Wednesday, March 28, 2007

House Votes to Protect "John Does" on Flights from Litigation

Score one for the ordinary passenger who sees suspicious activity as displayed by the flying imams. The House passed legislation protecting "John Does" from such suits.

House Republicans tonight surprised Democrats with a procedural vote to protect public-transportation passengers from being sued if they report suspicious activity -- the first step by lawmakers to protect "John Doe" airline travelers already targeted in such a lawsuit.

After a heated debate and calls for order, the motion to recommit the Democrats' Rail and Public Transportation Security Act of 2007 back to committee with instructions to add the protective language passed on a vote of 304-121.

Republicans said the lawsuit filed by six Muslim imams against US Airways and "John Does," passengers who reported suspicious behavior, could have a "chilling effect" on passengers who may fear being sued for acting vigilant.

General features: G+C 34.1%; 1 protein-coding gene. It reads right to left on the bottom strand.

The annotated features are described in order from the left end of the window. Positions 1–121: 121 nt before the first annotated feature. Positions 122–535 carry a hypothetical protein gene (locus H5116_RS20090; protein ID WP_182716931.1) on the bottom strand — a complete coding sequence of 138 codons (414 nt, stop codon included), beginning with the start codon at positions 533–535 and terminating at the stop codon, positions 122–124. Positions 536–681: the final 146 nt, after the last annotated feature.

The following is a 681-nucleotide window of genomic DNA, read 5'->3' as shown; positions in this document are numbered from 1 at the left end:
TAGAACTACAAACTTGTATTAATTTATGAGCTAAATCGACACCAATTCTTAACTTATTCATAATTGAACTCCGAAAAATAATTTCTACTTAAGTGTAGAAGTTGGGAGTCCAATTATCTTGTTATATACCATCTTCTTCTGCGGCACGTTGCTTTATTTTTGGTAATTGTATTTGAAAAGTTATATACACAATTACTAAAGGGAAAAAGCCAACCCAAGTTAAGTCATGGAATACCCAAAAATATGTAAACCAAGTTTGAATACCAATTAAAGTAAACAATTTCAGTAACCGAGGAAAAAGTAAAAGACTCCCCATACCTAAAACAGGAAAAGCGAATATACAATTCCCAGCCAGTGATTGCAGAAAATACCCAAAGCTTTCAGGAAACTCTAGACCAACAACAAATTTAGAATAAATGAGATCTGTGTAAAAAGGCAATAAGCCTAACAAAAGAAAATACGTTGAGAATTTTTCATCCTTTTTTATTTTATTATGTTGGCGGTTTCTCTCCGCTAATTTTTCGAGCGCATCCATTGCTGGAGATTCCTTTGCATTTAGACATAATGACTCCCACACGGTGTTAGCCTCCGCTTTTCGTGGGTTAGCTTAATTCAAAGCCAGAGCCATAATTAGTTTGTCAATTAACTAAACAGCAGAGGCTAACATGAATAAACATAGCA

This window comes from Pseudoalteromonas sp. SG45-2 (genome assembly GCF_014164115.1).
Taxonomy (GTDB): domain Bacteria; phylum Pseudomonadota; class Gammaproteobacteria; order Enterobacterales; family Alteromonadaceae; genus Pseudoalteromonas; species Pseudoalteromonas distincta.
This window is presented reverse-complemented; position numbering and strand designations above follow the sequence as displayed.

Rep. Peter T. King, New York Republican and ranking member of the House Homeland Security Committee, offered the motion saying all Americans -- airline passengers included -- must be protected from lawsuits if they report suspicious behavior that may foreshadow a terrorist attack.

The law is retroactive to activities that took place after Nov. 20, 2006, the date of the Minneapolis incident.

It's good to see Congress protecting citizens from these sorts of suits, which have no purpose but to use our own laws against us.